Canada’s Governor General to visit Greece


Canada’s Governor General Michaelle Jean will travel to Slovenia and Croatia this month to celebrate their integration into NATO, and to Greece for an Olympic torch ceremony, her office said Wednesday. Jean is to make an official visit to Slovenia from October 21 to 22, to Croatia thereafter until October 27, and finally to Greece from October 29 to 31.
In Slovenia, she is to “recognize that country’s efforts towards democratization and to celebrate its integration into the North Atlantic Treaty Organization (NATO) and the European Union,” said a statement.
During her state visit to Croatia, Jean will commend the country’s recent membership in NATO, “as well as the proactive and exemplary role Croat officials are playing in promoting security in the region and elsewhere.”
In Greece, Jean is to attend a ceremony in which the Olympic flame will be passed to organizers of next year’s Winter Games in Vancouver.
(source: voice of greece)

Matthew Modine talks about his “OPA!” Experience and Greece


We met Mathew Modine at Madam Tusseuds in Hollywood, right after the premiere of OPA!, his new movie that was filmed in Greece. The actor stars as Eric, an American archaeologist armed with high-tech equipment who’s come back to the Greek Island of Patmos to unearth St. John’s Cup.


Costa-Gavras coming to Montreal’s Cinemania


Greek born French director Costa-Gavras will be coming to the 15th Cinemania festival, organizers announced Thursday.
He will be conducting a master class, attending a screening of a new 35 mm print of his 1969 classic, Z, and unveiling a brand new film, Eden à l’ouest.
“It is a very great honour to welcome this legendary figure in French film,” festival founder Maidy Teitelbaum, said.

A Canadian First: A Cinema Master Class with Costa-Gavras:
Film-buffs are invited to dialogue with the director and discuss his creative process in an informal and approachable atmosphere. Topics covered will be Costa-Gavras’ script-writing and narrative techniques as well as his inspirational sources and the methods he uses to direct his favourite actors.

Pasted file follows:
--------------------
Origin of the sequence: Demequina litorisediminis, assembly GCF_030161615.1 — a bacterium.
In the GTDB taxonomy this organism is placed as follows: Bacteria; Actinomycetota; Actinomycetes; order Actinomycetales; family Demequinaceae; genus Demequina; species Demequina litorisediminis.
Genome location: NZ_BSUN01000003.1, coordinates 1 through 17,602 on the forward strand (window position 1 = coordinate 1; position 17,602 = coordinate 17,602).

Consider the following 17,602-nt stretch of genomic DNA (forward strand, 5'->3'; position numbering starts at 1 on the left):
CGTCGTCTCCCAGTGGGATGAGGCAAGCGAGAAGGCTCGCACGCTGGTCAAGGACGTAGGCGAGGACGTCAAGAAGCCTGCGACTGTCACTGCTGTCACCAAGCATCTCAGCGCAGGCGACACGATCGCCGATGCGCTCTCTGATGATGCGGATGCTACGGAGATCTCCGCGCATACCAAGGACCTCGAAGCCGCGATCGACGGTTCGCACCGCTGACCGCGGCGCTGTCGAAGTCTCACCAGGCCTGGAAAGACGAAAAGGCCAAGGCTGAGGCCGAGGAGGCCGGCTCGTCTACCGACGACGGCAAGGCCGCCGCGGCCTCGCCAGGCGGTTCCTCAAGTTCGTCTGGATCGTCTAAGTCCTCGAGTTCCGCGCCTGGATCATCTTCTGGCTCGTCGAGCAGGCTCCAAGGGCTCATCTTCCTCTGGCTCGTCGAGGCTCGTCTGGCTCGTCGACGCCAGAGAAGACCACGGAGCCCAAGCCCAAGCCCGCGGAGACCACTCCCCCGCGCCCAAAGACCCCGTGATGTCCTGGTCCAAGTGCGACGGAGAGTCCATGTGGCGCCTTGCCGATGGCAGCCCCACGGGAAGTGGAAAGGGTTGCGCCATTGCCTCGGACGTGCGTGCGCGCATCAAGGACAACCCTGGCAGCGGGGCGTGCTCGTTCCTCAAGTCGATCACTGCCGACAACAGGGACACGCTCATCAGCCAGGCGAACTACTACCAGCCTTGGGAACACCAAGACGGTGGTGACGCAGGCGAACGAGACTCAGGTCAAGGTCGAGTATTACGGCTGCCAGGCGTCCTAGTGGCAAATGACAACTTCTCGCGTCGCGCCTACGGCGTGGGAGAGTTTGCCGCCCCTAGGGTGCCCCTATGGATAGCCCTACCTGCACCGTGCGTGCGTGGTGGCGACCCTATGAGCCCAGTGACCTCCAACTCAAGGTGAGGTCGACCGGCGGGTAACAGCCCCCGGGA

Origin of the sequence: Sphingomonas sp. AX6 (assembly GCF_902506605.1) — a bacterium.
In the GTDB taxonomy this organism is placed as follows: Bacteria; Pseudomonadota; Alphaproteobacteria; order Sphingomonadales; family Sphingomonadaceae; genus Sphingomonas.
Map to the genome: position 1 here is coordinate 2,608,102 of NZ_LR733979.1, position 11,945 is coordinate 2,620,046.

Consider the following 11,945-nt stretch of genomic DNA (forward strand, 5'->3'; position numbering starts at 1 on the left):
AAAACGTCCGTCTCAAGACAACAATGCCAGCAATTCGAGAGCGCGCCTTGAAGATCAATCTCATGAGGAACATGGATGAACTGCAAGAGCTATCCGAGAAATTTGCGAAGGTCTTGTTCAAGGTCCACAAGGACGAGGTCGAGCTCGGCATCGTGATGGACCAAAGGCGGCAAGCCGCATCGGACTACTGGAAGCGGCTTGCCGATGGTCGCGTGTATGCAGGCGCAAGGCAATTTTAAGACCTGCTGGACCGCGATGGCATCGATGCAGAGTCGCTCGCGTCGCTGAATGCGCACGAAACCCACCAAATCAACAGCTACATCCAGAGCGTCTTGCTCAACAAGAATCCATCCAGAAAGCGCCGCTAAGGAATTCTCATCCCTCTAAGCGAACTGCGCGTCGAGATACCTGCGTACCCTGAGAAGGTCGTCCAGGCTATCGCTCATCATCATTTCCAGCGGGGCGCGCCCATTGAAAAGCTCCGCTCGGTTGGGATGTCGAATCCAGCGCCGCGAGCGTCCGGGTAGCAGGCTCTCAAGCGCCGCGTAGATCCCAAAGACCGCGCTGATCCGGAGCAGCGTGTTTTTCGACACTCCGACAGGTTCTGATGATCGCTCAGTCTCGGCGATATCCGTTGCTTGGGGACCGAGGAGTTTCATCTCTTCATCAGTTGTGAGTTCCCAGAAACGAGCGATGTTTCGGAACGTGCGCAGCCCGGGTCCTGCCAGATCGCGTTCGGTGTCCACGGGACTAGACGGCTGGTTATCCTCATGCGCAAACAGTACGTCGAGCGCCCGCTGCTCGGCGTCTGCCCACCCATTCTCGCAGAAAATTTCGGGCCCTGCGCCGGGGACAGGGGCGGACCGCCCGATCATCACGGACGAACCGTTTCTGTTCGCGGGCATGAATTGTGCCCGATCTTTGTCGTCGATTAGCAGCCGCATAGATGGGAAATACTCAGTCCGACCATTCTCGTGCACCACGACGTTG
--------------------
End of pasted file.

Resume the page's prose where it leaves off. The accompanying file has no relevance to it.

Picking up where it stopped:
The Canadian Premiere of Costa-Gavras’ EDEN IS WEST (2009):
EDEN IS WEST was the closing film at the prestigious Berlin Festival (2009). Costa- Gavras unfolds a clandestine immigrant’s drama with the sensitivity and humour that only this great champion of human rights can bring to the screen. Lead actor, Riccardo Scarmacio, blows us away in the role of an ordinary guy in search of the promised land. It’s most evident that Costa-Gavras is exploring a subject close to his heart.

Starring: Riccardo Scamarcio, Juliane Koelhler, Ulrich Tukur, Eric Caravaca, Anny Duperey
Elias, a clandestine immigrant, is in search of a welcoming homeland. His wanderings between heaven and hell lead him to confront the Aegean and Mediterranean seas, from Italy on to France. He magically ends up in Paris, the Eden of all wanderers.

On the 40th Anniversary of his Masterpiece “Z” (1969) – A Special Re-Mastered 35mm Screening:
The first of Costa-Gavras’ great political dramas, the majestic “Z” bears witness against oppression and is a transcendent call to arms.

Starring: Yves Montand, Jean-Louis Trintignant, Irène Papas, Jacques Perrin
WINNER OF 2 OSCARS (1969): Best Foreign Film and Best Film Editing
WINNER OF 2 AWARDS AT THE CANNES FILM FESTIVAL (1969): Jury Prize and Best Actor Award – Jean-Louis Trintignant
When the military threatens Greek democracy in 1967, a progressive politician is assassinated. Even though the police ruled the death accidental, a magistrate carries out a thorough investigation.

Costa-Gavras: His struggle for social justice:
Costa-Gavras is internationally renowned for his political activism. He has won many awards worldwide, from Cannes to Hollywood. He is also currently President of the prestigious Cinématheque Française.


“It’s a great honour to welcome Costa-Gavras, the giant of French cinema, to celebrate CINEMANIA’s 15th Anniversary. Forever engaged in the political arena and the quest for social justice, Costa-Gavras never ceases to educate and inform, and to make us reflect deeply on current issues.”
Maidy Teitelbaum, President and Founder, CINEMANIA

“What an enormous pleasure this is for our CINEMANIA audience! To be able to view a re-mastered copy of “Z” at the Imperial Cinema, presented in person by the creator himself, Costa-Gavras, is an incredible experience to be savoured by all cinephiles!”
Geneviève Royer, Managing Director, CINEMANIA

The 15th Anniversary of the French Film Festival, CINEMANIA, will take place from Thursday, the 5th of November, to Sunday, the15th of November, 2009, at the Imperial Cinema in Montreal. It’s a not-to-be-missed filmgoing event!

Artist’s Sculpture in Berlin


“Boats,” an imposing installation of wooden boats symbolising immigration and its implications in modern societies, is a work by sculptor Kalliopi Lemos, which will be showcased before the Brandenburg Gate as of October 12, as part of the celebrations marking 20 years since the fall of the Berlin Wall.
Together with the sculpture, the Berlin Academy of Fine Arts (Akademie der Kunste) will host a complementary photo exhibition on the Lemos trilogy.